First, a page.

“Hey!” Devon shouted, turning to his brother. “Don’t you dare talk to my girl like that—and you, what the hell are you doing?” He was already walking toward her, his hand out as he gestured to the cord.

She dropped it to the floor and stepped away. “Trying for a little peace around here. Seriously, Devon, your brother’s on that TV the minute he walks through the door. Just this morning, Mr. Lewis from 7B commented on the noise from video games until all hours. It’s waking him up and keeping him awake.”

He hadn’t, really. In fact, when she’d brought it up, he’d said it wasn’t really a big deal. She felt her cheeks warm, and she stepped around Devon into the kitchen when he didn’t touch her. She didn’t hear what he said to his brother, but the next thing she heard was Anton’s footsteps and the door to his bedroom closing.

Devon appeared in the doorway to the kitchen as she took in what should have been dinner. “Do you think you could try to get along with my brother?” he said, his hand on the frame of the door. She didn’t miss the way he stared down at the potatoes in the pot, the wilted green beans, and the two dry porkchops in the frying pan. Everything was cold.

“I’ve tried, Devon, but it’s not all on me. He doesn’t want me here and makes no secret of it, the way he talks to me, treats me, and…”

He was right in her space, his hands on her arms. “I want you here. What Anton wants doesn’t enter into the equation. It’s you and me, remember?”

He leaned down and kissed her, and she went on her tiptoes, feeling his hands slide around her and over her ass, pulling her closer. She tasted his coffee, his day, and she pulled back, still in his arms. He took in dinner on the stove.

“It’s cold, you know,” she said.

He pulled in a breath, “Sorry, something came up.”

Something always came up. This time, when his brooding gaze fell on her, she saw that something hadn’t gone right. Devon didn’t share everything. No, scratch that. He was as closed off as every male she’d ever known—her father, her brothers. Then there was his mother’s case, which she knew had taken up his entire focus and made him change course, studying to become a lawyer.

He said nothing more as he stepped back, reached into the frying pan, and lifted a porkchop to take a bite. She knew she’d have to wait all day for him to say something. He was a man stuck in his head.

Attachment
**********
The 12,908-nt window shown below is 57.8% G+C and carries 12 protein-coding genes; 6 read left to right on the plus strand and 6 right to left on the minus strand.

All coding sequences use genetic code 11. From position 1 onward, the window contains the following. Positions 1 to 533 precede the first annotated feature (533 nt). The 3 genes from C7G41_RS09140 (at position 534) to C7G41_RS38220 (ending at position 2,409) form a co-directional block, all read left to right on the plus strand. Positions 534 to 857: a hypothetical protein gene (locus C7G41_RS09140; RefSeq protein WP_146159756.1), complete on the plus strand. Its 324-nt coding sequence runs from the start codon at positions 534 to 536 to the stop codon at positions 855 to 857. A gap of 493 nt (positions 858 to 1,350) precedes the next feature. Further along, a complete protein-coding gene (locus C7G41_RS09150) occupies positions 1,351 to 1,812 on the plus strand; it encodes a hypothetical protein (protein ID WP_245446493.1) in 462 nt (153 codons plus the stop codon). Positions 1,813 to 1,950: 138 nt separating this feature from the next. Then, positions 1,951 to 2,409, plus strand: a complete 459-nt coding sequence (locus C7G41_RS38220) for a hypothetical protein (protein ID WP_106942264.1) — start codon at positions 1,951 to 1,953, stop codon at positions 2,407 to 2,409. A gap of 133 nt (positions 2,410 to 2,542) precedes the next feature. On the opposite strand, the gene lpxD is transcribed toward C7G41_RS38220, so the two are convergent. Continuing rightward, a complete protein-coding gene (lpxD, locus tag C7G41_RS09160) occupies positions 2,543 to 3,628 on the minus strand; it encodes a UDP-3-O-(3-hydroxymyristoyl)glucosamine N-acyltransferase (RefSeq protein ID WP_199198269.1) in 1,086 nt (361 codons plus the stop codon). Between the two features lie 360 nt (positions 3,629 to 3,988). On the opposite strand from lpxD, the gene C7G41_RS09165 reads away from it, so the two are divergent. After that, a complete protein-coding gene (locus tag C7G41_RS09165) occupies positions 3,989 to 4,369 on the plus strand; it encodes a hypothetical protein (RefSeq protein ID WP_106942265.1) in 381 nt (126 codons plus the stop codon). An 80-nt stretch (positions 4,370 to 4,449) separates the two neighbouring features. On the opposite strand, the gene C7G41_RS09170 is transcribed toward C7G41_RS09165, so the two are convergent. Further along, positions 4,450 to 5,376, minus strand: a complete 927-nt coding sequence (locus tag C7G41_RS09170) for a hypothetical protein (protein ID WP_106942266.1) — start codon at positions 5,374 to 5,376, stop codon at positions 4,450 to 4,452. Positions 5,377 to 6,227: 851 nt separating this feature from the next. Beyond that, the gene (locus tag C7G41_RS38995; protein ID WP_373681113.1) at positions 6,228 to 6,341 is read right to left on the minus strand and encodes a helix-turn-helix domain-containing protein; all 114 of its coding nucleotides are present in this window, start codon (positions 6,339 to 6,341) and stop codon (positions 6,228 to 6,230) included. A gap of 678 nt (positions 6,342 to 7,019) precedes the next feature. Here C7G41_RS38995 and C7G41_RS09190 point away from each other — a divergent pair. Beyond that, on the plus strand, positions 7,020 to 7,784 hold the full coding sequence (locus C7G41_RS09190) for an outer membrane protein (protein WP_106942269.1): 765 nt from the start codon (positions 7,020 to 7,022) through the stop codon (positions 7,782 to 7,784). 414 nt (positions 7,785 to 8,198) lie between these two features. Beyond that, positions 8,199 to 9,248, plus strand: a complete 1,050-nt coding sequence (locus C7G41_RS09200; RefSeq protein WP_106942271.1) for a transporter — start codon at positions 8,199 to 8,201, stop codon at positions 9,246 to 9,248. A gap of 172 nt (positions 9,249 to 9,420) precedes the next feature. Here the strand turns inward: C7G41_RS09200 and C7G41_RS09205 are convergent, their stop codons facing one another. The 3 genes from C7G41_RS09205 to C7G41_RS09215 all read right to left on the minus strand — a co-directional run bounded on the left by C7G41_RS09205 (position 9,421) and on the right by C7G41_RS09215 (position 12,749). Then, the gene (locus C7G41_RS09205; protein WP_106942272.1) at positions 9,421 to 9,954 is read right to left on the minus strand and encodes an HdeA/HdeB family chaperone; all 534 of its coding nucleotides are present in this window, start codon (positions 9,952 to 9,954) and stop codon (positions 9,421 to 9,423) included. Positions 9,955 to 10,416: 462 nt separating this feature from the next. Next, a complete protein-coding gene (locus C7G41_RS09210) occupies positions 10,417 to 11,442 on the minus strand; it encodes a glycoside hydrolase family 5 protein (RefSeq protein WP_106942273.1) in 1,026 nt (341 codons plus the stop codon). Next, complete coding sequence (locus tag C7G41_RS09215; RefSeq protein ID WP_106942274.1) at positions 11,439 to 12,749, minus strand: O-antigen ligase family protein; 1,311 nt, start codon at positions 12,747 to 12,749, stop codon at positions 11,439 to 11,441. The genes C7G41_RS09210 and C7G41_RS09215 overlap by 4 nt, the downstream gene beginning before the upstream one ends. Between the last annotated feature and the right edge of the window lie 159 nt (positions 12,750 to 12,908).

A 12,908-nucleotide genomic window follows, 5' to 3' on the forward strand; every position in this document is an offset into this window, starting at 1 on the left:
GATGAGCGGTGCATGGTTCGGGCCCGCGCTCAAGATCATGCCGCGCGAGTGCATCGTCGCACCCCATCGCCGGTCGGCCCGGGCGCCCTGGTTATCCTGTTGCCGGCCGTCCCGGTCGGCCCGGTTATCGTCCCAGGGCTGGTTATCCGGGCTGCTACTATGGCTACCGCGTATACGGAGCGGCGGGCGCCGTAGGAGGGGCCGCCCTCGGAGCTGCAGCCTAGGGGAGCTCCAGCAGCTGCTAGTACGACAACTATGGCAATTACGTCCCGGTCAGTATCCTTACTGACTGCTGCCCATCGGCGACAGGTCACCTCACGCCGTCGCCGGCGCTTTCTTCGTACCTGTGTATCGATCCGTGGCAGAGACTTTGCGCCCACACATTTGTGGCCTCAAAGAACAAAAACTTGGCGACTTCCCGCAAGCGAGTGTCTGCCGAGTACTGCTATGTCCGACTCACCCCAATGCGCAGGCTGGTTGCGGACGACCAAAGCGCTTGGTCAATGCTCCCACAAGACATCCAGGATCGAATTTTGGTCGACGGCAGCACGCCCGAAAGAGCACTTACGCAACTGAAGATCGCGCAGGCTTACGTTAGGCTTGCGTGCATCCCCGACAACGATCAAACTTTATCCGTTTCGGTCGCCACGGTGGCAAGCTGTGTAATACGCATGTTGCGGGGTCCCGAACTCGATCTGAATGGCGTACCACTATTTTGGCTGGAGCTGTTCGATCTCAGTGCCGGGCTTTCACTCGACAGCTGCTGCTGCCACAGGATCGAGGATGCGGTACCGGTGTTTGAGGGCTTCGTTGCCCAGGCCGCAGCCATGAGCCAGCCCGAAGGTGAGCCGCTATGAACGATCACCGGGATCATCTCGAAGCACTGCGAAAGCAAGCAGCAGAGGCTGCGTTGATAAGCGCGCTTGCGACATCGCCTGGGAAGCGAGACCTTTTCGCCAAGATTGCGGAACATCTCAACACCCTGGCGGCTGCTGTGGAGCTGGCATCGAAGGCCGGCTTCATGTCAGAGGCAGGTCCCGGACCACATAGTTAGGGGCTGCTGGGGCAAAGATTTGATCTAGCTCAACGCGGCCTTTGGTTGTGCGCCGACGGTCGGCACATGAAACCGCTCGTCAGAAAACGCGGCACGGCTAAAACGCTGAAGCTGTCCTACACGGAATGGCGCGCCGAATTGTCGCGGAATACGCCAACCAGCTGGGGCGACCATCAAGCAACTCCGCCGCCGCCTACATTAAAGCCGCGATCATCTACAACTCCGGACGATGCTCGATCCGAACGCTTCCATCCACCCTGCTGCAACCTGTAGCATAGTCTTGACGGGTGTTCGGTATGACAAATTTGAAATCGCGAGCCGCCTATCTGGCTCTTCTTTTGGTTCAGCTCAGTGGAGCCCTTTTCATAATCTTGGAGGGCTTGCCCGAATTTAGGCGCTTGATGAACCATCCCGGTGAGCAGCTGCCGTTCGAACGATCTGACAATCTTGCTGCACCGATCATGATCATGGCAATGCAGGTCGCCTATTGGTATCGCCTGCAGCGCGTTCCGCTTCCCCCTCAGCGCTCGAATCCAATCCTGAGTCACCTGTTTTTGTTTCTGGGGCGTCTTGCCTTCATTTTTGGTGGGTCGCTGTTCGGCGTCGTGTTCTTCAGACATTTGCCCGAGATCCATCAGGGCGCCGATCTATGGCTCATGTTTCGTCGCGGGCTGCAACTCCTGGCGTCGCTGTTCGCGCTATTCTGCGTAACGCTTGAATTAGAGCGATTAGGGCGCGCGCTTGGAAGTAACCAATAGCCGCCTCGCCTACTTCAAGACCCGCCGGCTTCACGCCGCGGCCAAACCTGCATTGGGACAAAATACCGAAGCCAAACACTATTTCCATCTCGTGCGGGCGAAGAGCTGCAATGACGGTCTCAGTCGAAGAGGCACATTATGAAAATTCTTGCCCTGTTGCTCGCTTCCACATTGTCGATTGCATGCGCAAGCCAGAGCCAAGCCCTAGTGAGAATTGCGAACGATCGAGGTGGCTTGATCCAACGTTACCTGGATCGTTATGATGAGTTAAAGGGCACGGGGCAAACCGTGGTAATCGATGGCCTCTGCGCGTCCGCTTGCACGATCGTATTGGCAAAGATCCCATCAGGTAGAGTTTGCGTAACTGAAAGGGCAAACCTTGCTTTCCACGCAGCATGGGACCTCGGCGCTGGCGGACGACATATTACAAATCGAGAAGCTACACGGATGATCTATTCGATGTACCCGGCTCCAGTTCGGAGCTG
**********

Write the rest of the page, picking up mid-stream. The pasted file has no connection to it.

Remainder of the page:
“It’s fine,” he said. “Thanks for cooking.”

She blinked, realizing he was talking about the dinner, which she’d wanted to be special. He took another bite before dropping the chop back in the frying pan and reaching for a towel hanging by the sink to wipe his hands.

“It’s not fine,” she said. “So how about you tell me about your day and what’s really going on? I can always tell by that look. Is it your mom’s case or something else?”

There it was, the pull of his lips that hinted at a smile. He gave her all of his hard gaze, and just the way he looked at her, she felt as if he could see everything, even the things she showed no one, the private, personal side of herself that she didn’t let others have. She also knew she was one of the few people that Devon, who wrote the book on being closed off, actually let in.

“Shows, huh?” He shook his head, and she waited. “It was just one of those days, those shitty days where all the work I’ve done appears to be a waste of time. The piles of casework, paperwork, filingsand you know what I did for the last two hours of my day?”

She just stared at him with a sick feeling in her stomach. She knew how hard he worked. She shook her head.

“I packed up the files, put everything in boxes, and carried it all to the storage room, where it’ll go with all the other closed cases. My boss said it was dead in the water, no more appeals, and the parole board isn’t going to hear her now. I was told they have no more time to put into my mother’s case.”

She didn’t know what to say, fearing saying the wrong thing. “So now what?”

Devon shrugged, pushed away from the counter, and stepped around her, not touching her although she was so close. “I’m going to take a shower and then hit the books.”

That was it. She stared in shock at his back as he walked out of the kitchen, and she listened to the bathroom door close, feeling completely shut out and at a loss of what to say. This was the one thing she’d never expected from Devon, for him to simply give up and walk away.